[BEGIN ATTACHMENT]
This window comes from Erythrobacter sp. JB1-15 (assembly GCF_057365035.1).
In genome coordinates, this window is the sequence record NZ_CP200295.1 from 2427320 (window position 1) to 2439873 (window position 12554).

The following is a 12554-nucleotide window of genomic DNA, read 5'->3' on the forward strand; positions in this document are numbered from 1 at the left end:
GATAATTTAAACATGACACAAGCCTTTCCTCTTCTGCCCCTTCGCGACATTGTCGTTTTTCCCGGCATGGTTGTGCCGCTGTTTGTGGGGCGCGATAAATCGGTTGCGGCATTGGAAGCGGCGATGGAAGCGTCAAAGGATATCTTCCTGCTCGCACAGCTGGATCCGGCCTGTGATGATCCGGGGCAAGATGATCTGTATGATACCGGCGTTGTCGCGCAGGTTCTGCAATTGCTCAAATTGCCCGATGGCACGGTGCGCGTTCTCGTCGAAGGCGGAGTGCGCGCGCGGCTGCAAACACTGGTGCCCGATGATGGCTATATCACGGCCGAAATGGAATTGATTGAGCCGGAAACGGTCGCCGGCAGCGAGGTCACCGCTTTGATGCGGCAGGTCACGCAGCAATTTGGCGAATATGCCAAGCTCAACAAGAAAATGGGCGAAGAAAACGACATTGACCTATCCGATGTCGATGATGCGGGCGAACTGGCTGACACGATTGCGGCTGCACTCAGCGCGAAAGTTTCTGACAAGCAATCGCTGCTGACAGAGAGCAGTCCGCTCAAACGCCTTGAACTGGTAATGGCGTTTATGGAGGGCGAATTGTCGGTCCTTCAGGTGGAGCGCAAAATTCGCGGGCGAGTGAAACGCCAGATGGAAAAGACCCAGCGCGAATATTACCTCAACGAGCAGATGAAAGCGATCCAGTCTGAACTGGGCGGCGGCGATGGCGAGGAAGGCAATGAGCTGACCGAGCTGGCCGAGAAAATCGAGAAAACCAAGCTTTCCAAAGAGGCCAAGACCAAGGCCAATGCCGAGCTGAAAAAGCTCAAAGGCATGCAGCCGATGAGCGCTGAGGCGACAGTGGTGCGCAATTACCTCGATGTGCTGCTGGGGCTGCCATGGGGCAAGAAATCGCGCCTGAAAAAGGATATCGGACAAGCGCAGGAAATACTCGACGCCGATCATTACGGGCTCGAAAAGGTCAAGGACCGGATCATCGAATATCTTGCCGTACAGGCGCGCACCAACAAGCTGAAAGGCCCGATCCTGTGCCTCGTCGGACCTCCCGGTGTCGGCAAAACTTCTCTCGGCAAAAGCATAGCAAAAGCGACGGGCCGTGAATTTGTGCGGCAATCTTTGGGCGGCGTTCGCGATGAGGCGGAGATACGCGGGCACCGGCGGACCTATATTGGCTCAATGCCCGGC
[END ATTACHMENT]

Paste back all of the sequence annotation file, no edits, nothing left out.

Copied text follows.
This window comes from Erythrobacter sp. JB1-15 (assembly GCF_057365035.1).
In genome coordinates, this window is the sequence record NZ_CP200295.1 from 2427320 (window position 1) to 2439873 (window position 12554).

The following is a 12554-nucleotide window of genomic DNA, read 5'->3' on the forward strand; positions in this document are numbered from 1 at the left end:
GATAATTTAAACATGACACAAGCCTTTCCTCTTCTGCCCCTTCGCGACATTGTCGTTTTTCCCGGCATGGTTGTGCCGCTGTTTGTGGGGCGCGATAAATCGGTTGCGGCATTGGAAGCGGCGATGGAAGCGTCAAAGGATATCTTCCTGCTCGCACAGCTGGATCCGGCCTGTGATGATCCGGGGCAAGATGATCTGTATGATACCGGCGTTGTCGCGCAGGTTCTGCAATTGCTCAAATTGCCCGATGGCACGGTGCGCGTTCTCGTCGAAGGCGGAGTGCGCGCGCGGCTGCAAACACTGGTGCCCGATGATGGCTATATCACGGCCGAAATGGAATTGATTGAGCCGGAAACGGTCGCCGGCAGCGAGGTCACCGCTTTGATGCGGCAGGTCACGCAGCAATTTGGCGAATATGCCAAGCTCAACAAGAAAATGGGCGAAGAAAACGACATTGACCTATCCGATGTCGATGATGCGGGCGAACTGGCTGACACGATTGCGGCTGCACTCAGCGCGAAAGTTTCTGACAAGCAATCGCTGCTGACAGAGAGCAGTCCGCTCAAACGCCTTGAACTGGTAATGGCGTTTATGGAGGGCGAATTGTCGGTCCTTCAGGTGGAGCGCAAAATTCGCGGGCGAGTGAAACGCCAGATGGAAAAGACCCAGCGCGAATATTACCTCAACGAGCAGATGAAAGCGATCCAGTCTGAACTGGGCGGCGGCGATGGCGAGGAAGGCAATGAGCTGACCGAGCTGGCCGAGAAAATCGAGAAAACCAAGCTTTCCAAAGAGGCCAAGACCAAGGCCAATGCCGAGCTGAAAAAGCTCAAAGGCATGCAGCCGATGAGCGCTGAGGCGACAGTGGTGCGCAATTACCTCGATGTGCTGCTGGGGCTGCCATGGGGCAAGAAATCGCGCCTGAAAAAGGATATCGGACAAGCGCAGGAAATACTCGACGCCGATCATTACGGGCTCGAAAAGGTCAAGGACCGGATCATCGAATATCTTGCCGTACAGGCGCGCACCAACAAGCTGAAAGGCCCGATCCTGTGCCTCGTCGGACCTCCCGGTGTCGGCAAAACTTCTCTCGGCAAAAGCATAGCAAAAGCGACGGGCCGTGAATTTGTGCGGCAATCTTTGGGCGGCGTTCGCGATGAGGCGGAGATACGCGGGCACCGGCGGACCTATATTGGCTCAATGCCCGGC